- What’s On
Exploring the Anatolian frontier of the Assyrian Empire
Life on the edge of the Assyrian Empire
New from Cornucopia: Following on from the mesmerising 19th-century photographs of Palmyra by the forgotten American archaeologist John Henry Haynes, Cornucopia’s latest book is something altogether different – a vivid record in words and pictures of a dig on the Anatolian borders of Mesopotamia that ended recently after nearly two decades. Designed in the format of a survey book, ‘Ziyaret Tepe: Exploring the Anatolian frontier of the Assyrian Empire’ captures the sense of intimacy and immediacy of the project.
Ziyaret Tepe, the ancient city of Tušhan, was a provincial capital of the Assyrian Empire, in its day the greatest empire the world had ever seen. The excavations captured in this innovative book uncovered the palace of the governor, the mansions of the elite and the barracks of the rank and ﬁle, charting the history of the empire from its expansion in the early 9th century BC to its fall three centuries years later.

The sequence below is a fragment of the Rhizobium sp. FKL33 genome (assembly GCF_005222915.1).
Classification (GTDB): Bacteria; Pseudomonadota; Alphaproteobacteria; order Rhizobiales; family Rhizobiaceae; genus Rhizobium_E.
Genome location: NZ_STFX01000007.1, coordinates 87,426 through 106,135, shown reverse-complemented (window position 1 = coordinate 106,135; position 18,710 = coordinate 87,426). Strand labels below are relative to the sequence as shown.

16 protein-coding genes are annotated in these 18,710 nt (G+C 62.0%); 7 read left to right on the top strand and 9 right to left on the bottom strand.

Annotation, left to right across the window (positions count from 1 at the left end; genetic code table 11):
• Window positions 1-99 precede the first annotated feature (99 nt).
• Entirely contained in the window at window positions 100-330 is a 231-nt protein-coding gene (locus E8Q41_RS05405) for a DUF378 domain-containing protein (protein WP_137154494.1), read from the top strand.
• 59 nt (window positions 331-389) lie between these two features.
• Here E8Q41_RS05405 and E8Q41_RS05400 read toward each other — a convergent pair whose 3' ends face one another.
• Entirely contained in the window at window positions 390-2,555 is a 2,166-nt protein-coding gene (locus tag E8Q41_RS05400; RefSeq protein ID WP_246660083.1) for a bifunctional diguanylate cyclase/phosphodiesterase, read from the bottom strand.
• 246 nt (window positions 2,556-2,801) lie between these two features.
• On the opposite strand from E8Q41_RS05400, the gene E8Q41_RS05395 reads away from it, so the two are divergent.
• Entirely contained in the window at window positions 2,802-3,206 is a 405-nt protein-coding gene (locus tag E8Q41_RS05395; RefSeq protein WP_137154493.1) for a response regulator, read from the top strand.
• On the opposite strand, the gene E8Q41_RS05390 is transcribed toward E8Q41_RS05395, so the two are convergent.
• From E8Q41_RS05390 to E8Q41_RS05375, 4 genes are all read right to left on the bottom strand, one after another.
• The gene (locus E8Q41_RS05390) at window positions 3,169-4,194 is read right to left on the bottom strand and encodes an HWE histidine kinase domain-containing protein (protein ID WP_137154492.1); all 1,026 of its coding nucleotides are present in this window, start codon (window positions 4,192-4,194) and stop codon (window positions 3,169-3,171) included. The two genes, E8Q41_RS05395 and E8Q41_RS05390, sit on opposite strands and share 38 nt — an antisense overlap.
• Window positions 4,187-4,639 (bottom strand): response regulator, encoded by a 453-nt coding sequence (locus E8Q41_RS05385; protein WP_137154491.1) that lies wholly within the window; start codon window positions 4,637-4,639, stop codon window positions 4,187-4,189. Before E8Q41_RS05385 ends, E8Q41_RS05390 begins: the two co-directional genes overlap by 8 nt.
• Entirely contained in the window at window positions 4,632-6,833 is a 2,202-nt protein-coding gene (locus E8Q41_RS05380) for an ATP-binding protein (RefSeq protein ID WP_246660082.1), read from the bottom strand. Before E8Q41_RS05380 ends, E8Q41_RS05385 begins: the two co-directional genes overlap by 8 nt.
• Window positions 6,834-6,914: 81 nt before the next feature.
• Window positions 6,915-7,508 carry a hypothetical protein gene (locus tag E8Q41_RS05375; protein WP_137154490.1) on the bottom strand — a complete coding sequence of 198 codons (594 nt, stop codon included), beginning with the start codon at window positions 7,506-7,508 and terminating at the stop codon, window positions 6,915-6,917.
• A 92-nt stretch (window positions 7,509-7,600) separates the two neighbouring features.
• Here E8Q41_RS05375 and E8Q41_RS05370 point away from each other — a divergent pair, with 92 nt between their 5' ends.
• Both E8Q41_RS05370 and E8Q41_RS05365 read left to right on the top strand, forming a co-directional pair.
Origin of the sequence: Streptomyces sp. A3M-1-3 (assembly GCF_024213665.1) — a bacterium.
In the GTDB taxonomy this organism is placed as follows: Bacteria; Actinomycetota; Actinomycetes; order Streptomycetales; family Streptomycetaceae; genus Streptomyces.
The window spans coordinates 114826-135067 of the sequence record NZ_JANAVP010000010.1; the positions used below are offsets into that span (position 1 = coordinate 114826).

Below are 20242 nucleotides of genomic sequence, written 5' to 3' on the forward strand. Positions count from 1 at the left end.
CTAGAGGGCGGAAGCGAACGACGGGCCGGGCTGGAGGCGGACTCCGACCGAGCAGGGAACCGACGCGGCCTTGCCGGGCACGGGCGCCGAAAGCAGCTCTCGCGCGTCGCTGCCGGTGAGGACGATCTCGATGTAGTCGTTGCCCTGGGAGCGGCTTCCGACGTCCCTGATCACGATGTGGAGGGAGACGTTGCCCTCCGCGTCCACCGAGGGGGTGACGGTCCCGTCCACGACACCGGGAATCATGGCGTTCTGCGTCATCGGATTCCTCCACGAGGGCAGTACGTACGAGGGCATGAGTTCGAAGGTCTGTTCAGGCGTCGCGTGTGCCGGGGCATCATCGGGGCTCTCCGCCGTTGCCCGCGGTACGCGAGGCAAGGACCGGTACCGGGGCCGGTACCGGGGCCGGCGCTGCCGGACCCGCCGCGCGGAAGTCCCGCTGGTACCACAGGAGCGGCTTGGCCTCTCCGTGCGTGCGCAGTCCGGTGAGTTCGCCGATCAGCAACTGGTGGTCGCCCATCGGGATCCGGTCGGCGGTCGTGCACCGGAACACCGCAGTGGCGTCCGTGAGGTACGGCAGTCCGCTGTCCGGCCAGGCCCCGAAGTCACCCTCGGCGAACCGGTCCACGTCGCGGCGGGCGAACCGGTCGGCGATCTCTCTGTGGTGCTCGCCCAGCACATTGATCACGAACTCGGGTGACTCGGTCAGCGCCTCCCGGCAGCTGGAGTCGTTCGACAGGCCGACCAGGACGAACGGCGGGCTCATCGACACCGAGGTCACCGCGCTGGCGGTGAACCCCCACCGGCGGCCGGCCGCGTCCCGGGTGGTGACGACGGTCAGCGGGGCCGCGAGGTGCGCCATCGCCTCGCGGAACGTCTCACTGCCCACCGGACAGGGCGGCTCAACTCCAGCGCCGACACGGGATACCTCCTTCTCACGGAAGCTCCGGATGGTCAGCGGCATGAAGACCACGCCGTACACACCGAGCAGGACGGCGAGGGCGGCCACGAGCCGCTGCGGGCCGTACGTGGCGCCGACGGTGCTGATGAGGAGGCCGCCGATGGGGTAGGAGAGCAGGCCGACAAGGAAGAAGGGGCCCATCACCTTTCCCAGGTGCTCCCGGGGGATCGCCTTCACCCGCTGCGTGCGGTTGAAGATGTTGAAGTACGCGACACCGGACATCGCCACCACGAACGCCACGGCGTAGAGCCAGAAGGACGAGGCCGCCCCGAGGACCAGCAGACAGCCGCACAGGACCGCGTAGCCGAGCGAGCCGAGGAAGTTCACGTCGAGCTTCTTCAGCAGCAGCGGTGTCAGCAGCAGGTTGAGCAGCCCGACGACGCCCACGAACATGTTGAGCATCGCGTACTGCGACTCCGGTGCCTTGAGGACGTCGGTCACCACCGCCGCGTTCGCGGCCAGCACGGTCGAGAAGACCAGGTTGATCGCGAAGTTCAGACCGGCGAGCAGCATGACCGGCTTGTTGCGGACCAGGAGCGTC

The great mound of Ziyaret Tepe, with its accumulated layers rising 22 metres above the surrounding plain, is a record of thousands of years of human occupation. In the course of 18 seasons of ﬁeldwork, both the lower town and the mound looming up over it yielded the secrets of Tušhan, today in southeast Turkey, near the border with Syria. This has always been frontier country.
Elaborate wall paintings, a hoard of luxury items burned in a cremation ritual 2,800 years ago, and a cuneiform tablet that hints at a previously unknown language are among the team’s exceptional ﬁnds.
The story of the project is told by the specialists who dedicated years of their lives to it. Geophysicists, ceramicists, readers of cuneiform, experts in weaving, board games and Neo-Assyrian politics joined archaeologists, zooarchaeologists, archaeobotanists and many others.
But this is no dry ﬁeld book of dusty digging. Both accessible and scholarly, it is a lively, copiously illustrated record of excavations involving the whole team, a compelling demonstration of the collaboration – the science, artistry and imaginative reconstruction – that makes modern archaeology so absorbing.
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